A federal appeals court ruled Thursday that Hazleton, Pa., may not enforce its crackdown on illegal immigrants, dealing another blow to 4-year-old regulations that inspired similar measures around the country.
The 3rd U.S. Circuit Court of Appeals in Philadelphia said that Hazleton's Illegal Immigration Relief Act usurped the federal government's exclusive power to regulate immigration.
"It is ... not our job to sit in judgment of whether state and local frustration about federal immigration policy is warranted. We are, however, required to intervene when states and localities directly undermine the federal objectives embodied in statutes enacted by Congress," wrote Chief Judge Theodore McKee.
The northeastern Pennsylvania city had sought to fine landlords who rent to illegal immigrants and deny business permits to companies that give them jobs. A companion measure required prospective tenants to register with City Hall and pay for a rental permit.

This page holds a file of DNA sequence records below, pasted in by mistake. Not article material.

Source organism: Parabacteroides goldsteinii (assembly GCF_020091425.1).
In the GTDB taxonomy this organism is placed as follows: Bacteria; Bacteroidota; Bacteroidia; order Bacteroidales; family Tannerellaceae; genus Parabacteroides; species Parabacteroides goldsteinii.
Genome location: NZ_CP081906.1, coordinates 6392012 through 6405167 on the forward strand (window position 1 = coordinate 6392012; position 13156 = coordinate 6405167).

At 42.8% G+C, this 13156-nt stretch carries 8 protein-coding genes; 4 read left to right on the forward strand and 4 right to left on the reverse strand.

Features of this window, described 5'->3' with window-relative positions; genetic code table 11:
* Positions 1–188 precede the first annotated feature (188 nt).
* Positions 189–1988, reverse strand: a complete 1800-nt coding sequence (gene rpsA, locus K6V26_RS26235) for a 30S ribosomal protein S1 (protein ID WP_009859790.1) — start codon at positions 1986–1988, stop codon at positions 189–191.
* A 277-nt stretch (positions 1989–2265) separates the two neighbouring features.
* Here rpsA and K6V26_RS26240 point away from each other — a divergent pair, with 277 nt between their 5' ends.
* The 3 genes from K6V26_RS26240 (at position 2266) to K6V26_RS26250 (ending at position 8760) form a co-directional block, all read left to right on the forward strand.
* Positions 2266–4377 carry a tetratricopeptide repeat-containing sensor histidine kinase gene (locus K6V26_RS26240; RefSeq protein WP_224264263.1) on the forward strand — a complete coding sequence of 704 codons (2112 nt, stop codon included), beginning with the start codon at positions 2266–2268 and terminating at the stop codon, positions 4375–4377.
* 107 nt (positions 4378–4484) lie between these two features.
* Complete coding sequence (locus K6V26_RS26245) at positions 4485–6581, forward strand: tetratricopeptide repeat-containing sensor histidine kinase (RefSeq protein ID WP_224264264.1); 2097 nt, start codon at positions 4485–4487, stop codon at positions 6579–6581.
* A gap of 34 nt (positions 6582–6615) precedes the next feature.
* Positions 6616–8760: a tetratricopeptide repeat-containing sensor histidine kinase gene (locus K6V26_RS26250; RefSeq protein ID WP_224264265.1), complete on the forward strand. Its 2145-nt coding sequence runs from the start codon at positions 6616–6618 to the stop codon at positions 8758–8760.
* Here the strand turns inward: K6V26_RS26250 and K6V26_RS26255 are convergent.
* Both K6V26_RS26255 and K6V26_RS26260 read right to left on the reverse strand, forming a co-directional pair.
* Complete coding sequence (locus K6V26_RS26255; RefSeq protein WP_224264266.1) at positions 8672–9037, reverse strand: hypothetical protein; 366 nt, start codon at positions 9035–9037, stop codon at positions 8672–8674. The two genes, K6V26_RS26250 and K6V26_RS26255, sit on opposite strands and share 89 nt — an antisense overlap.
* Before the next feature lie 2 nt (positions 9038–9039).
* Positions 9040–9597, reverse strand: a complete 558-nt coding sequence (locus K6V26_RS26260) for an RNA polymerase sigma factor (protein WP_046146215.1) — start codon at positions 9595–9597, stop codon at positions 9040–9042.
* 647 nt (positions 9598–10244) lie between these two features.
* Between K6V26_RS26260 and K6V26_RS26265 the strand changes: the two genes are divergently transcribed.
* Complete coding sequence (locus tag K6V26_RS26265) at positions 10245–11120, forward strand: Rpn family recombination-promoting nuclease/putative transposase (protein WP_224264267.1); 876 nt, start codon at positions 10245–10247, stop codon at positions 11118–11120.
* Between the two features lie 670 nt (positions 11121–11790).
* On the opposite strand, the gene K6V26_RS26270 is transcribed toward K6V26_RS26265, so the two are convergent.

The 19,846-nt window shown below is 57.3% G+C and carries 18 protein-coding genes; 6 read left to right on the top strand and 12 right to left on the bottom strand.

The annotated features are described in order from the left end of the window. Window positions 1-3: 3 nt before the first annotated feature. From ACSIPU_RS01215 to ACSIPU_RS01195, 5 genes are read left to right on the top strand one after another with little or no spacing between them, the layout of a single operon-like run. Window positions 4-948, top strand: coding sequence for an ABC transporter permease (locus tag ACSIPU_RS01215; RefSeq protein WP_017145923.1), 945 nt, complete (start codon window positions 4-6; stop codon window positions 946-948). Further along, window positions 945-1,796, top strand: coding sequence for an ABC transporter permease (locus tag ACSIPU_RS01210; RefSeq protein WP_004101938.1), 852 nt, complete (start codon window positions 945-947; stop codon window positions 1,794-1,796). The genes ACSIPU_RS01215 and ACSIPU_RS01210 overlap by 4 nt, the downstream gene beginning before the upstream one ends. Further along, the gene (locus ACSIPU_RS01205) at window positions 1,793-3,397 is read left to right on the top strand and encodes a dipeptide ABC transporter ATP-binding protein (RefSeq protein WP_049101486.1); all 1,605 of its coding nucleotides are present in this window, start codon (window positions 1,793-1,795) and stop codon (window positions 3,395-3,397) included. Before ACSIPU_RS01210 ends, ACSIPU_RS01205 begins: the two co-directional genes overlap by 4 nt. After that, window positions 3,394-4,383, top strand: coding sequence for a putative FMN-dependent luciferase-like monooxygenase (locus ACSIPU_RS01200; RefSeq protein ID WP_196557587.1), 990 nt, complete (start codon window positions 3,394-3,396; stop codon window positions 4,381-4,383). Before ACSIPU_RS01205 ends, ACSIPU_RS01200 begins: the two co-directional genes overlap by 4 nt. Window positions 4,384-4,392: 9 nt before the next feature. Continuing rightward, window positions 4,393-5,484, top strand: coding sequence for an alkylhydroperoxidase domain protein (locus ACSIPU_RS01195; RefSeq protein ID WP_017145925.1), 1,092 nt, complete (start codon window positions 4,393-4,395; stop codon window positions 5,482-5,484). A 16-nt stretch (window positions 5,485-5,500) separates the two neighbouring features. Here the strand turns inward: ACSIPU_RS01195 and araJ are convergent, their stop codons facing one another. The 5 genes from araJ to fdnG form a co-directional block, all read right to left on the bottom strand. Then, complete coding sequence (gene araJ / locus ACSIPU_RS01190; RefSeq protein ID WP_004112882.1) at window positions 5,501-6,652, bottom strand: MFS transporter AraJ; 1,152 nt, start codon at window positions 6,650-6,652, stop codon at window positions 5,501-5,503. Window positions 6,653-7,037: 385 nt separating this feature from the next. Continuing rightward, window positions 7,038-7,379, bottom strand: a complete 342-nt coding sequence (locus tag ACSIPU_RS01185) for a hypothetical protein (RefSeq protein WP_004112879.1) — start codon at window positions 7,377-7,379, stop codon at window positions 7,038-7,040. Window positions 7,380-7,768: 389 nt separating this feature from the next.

Mayor Lou Barletta had pushed the measures in 2006 after two illegal immigrants were charged in a fatal shooting. The Republican mayor, now mounting his third try for Congress, argued that illegal immigrants brought drugs, crime and gangs to the city of more than 30,000 and overwhelmed police, schools and hospitals.
Hispanic groups and illegal immigrants sued to overturn the measures, and a federal judge struck them down following a trial in 2007. The laws have never been enforced.
"We're glad that the court recognized that allowing states and municipalities to set up alternate employment and housing regulations for immigrants will lead to an unworkable patchwork of laws," said Vic Walczak of the American Civil Liberties Union of Pennsylvania, which represented the plaintiffs.
Barletta did not immediately return a phone message Thursday.
Hazleton's act was copied by dozens of municipalities around the nation that believe the federal government hasn't done enough to stop illegal immigration.
The crux of the debate has now shifted to Arizona and its strict new law, provisions of which include requiring officers to check a person's immigration status while enforcing other laws. A judge has blocked the law's most controversial provisions.
In the Hazleton case, the appeals court said the city's ordinances conflict with federal immigration law and thus are pre-empted.